Once upon a time there was an author named Christopher Pike. This author decided to write a novel, The Secret of Ka. It was not his first novel; indeed, he had been a New York Times bestselling author.
This novel was, surprisingly, not put out by the notorious vanity house, Publish America but by Harcourt Children’s Books, a large and well-known publishing house. The reason, boys and girls, that this is a surprise is because the author who presumably made it through a damn good editorial process, turns out to have made up everything. Not just the storyline and not just the characters, but the customs, the country’s capital, the country’s geography, in fact everything that should be fact.
Some of the Amazon reviewers are Turkish and took offense at the portrayal of their country. This reviewer in particular was outraged.
The author soon found the reviewer’s revew and began to exress his unhappiness. But not under his own name. Apparently choosing the name Michael Brite, he began to argue with the reviewer in public. He accused her of threatening violence. The stakes began to rise. For the author.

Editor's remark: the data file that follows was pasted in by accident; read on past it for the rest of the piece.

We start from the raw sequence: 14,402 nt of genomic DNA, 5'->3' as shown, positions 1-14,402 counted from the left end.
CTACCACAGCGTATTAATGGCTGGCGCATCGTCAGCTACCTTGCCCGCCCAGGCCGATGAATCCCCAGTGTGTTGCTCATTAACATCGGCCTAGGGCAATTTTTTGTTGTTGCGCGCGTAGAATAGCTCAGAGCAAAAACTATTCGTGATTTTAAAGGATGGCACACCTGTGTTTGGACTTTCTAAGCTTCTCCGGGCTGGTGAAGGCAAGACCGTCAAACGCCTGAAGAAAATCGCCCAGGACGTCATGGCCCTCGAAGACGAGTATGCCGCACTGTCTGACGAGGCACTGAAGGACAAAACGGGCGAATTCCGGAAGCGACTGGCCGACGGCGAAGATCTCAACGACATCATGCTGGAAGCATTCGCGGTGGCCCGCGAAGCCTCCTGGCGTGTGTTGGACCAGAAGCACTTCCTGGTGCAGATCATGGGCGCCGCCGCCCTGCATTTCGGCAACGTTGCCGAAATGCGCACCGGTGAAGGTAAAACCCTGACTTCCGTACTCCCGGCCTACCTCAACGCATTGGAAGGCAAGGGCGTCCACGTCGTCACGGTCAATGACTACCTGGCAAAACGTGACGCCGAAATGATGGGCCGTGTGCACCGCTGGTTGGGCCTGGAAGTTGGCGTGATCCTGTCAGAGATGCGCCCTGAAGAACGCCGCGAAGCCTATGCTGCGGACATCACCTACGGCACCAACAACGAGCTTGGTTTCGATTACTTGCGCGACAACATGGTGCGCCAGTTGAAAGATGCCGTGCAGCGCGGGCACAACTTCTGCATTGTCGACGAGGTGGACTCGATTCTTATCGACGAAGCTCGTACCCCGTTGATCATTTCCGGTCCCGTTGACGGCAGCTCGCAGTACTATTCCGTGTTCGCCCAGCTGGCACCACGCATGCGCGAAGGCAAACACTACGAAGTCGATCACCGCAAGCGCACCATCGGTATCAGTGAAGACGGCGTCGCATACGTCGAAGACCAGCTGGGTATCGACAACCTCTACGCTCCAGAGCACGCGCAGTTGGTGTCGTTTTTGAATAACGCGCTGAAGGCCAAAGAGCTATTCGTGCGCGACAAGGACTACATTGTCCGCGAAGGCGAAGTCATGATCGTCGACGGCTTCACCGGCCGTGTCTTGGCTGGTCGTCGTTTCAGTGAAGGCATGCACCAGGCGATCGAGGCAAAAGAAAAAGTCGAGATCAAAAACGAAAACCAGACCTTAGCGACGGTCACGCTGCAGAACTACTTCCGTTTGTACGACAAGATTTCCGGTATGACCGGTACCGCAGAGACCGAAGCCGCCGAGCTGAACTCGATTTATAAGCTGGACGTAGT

I’ve written about authors going bananas over reviews, even Amazon ones that are not technically reviews but reader commentaries. That doesn’t make them less valid than professional reviews, just different. But regardless of whether it is an Amazon review or a professional one no author should ever—and I mean ever—take public umbrage with the reader’s or reviewer’s opinion. Editors, agents, publicists, and other trade professionals are damned careful to tell authors that. For this reason: attacking someone because you don’t like what she said about your book is nothing short of stupid. It is also counterproductive. You think reviewers don’t learn about things like this? Think again. You, the raving–and-ranting author not only don’t do yourself any favors by striking out, you don’t do your house any either because when it comes time to notify reviewers about your next book they are at the mercy of those reviewers’ memories.
If you even get a contract for a next book, that is.